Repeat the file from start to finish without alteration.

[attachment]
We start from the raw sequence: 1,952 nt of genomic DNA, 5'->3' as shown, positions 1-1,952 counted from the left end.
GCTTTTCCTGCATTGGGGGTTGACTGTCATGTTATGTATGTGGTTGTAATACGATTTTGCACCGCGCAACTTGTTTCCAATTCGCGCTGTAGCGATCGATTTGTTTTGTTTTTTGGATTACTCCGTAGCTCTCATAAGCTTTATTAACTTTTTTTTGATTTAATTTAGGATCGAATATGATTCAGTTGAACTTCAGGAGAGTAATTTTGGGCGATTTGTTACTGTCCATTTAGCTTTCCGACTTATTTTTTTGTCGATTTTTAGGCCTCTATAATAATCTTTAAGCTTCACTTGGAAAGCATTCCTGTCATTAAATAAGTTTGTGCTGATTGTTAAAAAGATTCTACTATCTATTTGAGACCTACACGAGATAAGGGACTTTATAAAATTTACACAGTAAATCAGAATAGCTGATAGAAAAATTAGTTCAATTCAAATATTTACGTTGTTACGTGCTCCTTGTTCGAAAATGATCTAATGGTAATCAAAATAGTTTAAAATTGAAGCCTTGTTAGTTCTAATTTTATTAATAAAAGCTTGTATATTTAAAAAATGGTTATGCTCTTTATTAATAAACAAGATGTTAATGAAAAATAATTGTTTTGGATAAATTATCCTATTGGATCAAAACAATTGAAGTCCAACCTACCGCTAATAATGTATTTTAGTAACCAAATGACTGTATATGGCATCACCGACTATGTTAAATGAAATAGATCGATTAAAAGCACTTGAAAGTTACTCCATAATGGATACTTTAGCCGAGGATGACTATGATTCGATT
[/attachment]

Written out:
We start from the raw sequence: 1,952 nt of genomic DNA, 5'->3' as shown, positions 1-1,952 counted from the left end.
GCTTTTCCTGCATTGGGGGTTGACTGTCATGTTATGTATGTGGTTGTAATACGATTTTGCACCGCGCAACTTGTTTCCAATTCGCGCTGTAGCGATCGATTTGTTTTGTTTTTTGGATTACTCCGTAGCTCTCATAAGCTTTATTAACTTTTTTTTGATTTAATTTAGGATCGAATATGATTCAGTTGAACTTCAGGAGAGTAATTTTGGGCGATTTGTTACTGTCCATTTAGCTTTCCGACTTATTTTTTTGTCGATTTTTAGGCCTCTATAATAATCTTTAAGCTTCACTTGGAAAGCATTCCTGTCATTAAATAAGTTTGTGCTGATTGTTAAAAAGATTCTACTATCTATTTGAGACCTACACGAGATAAGGGACTTTATAAAATTTACACAGTAAATCAGAATAGCTGATAGAAAAATTAGTTCAATTCAAATATTTACGTTGTTACGTGCTCCTTGTTCGAAAATGATCTAATGGTAATCAAAATAGTTTAAAATTGAAGCCTTGTTAGTTCTAATTTTATTAATAAAAGCTTGTATATTTAAAAAATGGTTATGCTCTTTATTAATAAACAAGATGTTAATGAAAAATAATTGTTTTGGATAAATTATCCTATTGGATCAAAACAATTGAAGTCCAACCTACCGCTAATAATGTATTTTAGTAACCAAATGACTGTATATGGCATCACCGACTATGTTAAATGAAATAGATCGATTAAAAGCACTTGAAAGTTACTCCATAATGGATACTTTAGCCGAGGATGACTATGATTCGATT